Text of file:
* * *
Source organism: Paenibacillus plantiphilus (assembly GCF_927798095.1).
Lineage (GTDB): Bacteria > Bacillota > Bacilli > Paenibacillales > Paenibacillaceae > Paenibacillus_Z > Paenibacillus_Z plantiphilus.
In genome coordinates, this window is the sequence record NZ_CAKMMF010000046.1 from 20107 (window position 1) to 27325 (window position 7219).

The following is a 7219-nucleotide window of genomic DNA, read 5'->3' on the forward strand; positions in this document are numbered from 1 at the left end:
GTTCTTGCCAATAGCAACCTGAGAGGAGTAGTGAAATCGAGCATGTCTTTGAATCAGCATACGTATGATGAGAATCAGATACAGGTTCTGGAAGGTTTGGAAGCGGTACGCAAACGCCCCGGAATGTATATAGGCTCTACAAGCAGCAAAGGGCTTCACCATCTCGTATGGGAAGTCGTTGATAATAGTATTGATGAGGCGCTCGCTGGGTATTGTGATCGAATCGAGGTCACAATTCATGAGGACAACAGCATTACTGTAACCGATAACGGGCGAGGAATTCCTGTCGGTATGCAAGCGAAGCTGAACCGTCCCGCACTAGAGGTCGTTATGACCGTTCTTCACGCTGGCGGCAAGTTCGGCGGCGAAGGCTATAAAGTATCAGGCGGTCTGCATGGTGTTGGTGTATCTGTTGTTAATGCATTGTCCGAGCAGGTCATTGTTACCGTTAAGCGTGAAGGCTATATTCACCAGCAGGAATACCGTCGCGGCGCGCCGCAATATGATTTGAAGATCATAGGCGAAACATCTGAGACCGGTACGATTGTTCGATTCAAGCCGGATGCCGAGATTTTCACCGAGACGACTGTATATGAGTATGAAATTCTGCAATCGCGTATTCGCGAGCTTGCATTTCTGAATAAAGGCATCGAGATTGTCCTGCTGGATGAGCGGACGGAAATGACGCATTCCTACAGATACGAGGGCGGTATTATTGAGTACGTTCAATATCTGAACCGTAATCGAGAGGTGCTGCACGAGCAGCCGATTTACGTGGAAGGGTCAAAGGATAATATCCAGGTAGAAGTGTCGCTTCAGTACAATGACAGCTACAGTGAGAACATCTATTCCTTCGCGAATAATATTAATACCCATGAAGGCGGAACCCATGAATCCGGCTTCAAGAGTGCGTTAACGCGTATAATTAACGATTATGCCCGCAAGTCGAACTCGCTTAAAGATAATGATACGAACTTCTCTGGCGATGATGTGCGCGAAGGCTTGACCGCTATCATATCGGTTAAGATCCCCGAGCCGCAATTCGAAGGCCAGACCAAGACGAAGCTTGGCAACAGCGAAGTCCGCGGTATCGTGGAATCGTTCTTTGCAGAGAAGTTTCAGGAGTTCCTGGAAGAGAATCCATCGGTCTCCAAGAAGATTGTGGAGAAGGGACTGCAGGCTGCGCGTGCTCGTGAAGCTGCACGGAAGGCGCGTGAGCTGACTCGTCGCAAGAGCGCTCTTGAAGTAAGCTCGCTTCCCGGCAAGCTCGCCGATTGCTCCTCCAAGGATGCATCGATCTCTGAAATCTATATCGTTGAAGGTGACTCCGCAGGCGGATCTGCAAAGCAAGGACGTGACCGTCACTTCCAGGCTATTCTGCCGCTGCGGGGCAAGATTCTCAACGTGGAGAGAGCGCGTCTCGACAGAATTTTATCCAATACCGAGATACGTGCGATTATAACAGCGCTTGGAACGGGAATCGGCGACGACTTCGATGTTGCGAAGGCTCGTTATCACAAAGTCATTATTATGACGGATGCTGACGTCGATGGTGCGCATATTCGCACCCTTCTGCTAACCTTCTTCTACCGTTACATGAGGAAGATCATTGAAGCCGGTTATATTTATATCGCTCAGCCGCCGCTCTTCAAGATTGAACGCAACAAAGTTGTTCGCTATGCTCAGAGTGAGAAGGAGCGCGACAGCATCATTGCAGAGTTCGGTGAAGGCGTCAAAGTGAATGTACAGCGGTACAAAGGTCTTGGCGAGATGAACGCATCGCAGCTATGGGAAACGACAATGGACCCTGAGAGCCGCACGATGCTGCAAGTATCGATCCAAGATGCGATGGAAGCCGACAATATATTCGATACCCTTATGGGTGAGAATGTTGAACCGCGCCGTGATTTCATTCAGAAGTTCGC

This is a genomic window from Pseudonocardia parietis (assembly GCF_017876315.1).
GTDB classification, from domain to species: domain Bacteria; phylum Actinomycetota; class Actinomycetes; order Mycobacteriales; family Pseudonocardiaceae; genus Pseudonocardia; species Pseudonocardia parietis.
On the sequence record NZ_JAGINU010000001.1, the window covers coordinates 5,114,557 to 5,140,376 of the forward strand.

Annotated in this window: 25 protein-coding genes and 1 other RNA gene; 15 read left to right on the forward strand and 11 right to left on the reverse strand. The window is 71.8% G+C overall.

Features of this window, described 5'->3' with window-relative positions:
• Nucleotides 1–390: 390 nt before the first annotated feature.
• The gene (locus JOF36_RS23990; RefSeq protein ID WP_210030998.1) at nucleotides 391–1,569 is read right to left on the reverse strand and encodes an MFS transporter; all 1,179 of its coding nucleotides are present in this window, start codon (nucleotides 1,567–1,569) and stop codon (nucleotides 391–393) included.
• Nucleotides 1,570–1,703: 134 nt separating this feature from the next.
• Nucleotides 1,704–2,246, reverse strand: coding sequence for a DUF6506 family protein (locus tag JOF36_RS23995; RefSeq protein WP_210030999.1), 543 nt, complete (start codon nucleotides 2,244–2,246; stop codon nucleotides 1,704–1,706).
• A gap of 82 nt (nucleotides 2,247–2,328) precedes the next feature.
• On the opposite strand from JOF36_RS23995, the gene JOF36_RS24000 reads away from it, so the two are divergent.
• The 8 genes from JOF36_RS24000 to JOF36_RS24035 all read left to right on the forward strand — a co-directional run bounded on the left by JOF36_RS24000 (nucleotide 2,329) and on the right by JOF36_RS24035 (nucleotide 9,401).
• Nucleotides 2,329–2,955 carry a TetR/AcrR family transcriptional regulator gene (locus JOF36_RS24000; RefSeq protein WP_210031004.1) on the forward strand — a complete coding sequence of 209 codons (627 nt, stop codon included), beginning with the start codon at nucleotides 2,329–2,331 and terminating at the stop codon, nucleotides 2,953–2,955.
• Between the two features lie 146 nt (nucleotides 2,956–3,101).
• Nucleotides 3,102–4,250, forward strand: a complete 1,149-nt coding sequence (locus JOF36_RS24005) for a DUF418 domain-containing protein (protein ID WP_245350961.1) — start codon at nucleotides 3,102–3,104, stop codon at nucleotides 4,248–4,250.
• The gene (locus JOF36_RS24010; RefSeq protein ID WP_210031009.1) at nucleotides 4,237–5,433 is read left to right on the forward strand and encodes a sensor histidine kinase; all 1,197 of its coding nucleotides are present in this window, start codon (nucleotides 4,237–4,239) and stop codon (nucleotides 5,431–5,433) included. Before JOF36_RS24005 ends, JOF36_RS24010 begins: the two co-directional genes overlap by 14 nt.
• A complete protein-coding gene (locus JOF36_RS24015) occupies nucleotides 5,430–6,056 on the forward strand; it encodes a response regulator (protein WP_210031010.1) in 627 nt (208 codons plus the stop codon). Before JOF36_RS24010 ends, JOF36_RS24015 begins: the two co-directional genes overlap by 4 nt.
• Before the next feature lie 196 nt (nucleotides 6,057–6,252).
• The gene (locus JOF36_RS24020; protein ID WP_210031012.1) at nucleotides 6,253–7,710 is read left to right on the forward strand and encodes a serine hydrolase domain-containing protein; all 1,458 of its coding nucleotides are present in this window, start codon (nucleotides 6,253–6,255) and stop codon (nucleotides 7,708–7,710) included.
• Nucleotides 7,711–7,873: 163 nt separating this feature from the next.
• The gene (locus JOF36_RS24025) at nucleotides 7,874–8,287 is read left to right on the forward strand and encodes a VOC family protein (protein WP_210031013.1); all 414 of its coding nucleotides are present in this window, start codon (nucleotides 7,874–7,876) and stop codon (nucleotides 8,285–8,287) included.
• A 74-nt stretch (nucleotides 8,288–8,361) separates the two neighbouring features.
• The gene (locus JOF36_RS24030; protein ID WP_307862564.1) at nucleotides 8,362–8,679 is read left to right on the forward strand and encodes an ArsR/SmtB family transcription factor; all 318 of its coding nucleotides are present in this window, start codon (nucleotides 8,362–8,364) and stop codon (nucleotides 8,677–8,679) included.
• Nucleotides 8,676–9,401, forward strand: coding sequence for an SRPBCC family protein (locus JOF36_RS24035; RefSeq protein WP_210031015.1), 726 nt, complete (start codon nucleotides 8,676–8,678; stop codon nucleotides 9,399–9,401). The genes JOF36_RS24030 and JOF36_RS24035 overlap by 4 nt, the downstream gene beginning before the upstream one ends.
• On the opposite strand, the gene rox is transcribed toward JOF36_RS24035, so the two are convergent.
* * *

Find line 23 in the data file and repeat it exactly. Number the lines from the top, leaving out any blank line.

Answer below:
• Before the next feature lie 196 nt (nucleotides 6,057–6,252).